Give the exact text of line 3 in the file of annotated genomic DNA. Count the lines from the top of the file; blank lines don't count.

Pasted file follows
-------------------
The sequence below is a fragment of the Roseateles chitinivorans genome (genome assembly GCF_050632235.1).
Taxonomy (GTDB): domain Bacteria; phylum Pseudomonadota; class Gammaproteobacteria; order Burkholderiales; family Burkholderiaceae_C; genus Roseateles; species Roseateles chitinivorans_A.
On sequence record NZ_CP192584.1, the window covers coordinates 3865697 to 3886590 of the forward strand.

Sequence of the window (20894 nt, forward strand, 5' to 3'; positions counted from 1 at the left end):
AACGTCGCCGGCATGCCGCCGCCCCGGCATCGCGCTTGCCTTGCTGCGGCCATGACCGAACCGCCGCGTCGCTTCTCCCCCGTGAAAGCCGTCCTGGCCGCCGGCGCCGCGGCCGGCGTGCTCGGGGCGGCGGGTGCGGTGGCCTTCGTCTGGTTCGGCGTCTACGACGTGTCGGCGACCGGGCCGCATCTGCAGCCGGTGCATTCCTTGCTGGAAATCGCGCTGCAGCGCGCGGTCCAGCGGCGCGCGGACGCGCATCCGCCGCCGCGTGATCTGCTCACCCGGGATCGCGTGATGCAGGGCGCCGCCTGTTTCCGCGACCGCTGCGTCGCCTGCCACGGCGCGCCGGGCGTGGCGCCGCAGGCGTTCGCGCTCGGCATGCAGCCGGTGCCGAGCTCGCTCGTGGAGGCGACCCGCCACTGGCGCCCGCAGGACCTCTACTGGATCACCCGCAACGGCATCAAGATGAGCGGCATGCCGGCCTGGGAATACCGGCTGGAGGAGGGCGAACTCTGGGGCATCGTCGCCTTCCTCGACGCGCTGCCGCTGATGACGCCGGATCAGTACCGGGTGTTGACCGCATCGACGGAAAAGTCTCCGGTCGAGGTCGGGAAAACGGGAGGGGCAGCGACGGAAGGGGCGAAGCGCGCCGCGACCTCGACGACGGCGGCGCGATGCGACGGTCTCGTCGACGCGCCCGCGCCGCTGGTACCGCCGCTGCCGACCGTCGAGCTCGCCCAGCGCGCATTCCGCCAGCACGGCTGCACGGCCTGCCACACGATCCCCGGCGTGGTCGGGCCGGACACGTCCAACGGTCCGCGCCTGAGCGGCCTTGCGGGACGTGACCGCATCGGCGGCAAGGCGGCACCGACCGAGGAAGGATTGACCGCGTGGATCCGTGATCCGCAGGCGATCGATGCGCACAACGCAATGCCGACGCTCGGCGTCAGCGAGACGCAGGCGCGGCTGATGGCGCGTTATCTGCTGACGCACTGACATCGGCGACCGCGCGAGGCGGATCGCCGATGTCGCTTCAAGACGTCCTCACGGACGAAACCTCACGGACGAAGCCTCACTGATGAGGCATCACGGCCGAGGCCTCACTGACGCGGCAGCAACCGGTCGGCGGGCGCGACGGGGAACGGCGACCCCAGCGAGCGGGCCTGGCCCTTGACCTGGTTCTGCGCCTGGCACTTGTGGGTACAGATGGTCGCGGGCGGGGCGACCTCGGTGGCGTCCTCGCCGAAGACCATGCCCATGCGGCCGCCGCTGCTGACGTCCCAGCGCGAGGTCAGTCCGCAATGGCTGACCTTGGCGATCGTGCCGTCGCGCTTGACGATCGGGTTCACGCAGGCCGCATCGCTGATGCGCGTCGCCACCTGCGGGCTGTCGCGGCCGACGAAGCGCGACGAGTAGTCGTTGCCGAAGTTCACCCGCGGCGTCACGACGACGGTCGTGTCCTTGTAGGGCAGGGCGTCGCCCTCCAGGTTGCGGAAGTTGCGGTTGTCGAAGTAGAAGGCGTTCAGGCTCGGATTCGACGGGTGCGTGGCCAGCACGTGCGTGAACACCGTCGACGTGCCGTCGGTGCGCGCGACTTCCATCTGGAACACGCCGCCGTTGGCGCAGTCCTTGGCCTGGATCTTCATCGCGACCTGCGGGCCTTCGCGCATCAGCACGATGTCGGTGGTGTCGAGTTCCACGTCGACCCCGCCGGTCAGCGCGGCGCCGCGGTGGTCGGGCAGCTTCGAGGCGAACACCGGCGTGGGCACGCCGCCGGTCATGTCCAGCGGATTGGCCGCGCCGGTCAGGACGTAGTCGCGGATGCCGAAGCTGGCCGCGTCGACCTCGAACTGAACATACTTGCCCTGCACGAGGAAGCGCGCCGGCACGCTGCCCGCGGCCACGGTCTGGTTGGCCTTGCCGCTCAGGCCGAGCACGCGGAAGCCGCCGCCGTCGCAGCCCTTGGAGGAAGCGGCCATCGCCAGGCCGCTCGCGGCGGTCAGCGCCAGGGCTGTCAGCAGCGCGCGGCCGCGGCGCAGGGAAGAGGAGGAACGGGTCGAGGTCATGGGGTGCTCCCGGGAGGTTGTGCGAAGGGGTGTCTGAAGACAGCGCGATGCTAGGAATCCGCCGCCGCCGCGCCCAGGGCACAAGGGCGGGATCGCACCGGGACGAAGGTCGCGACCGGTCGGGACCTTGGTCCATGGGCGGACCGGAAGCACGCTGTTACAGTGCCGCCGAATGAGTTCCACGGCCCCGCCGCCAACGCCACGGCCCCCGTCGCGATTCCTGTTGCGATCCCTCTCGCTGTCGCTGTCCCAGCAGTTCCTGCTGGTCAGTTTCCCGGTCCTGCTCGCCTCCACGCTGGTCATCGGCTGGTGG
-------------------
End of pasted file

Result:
On sequence record NZ_CP192584.1, the window covers coordinates 3865697 to 3886590 of the forward strand.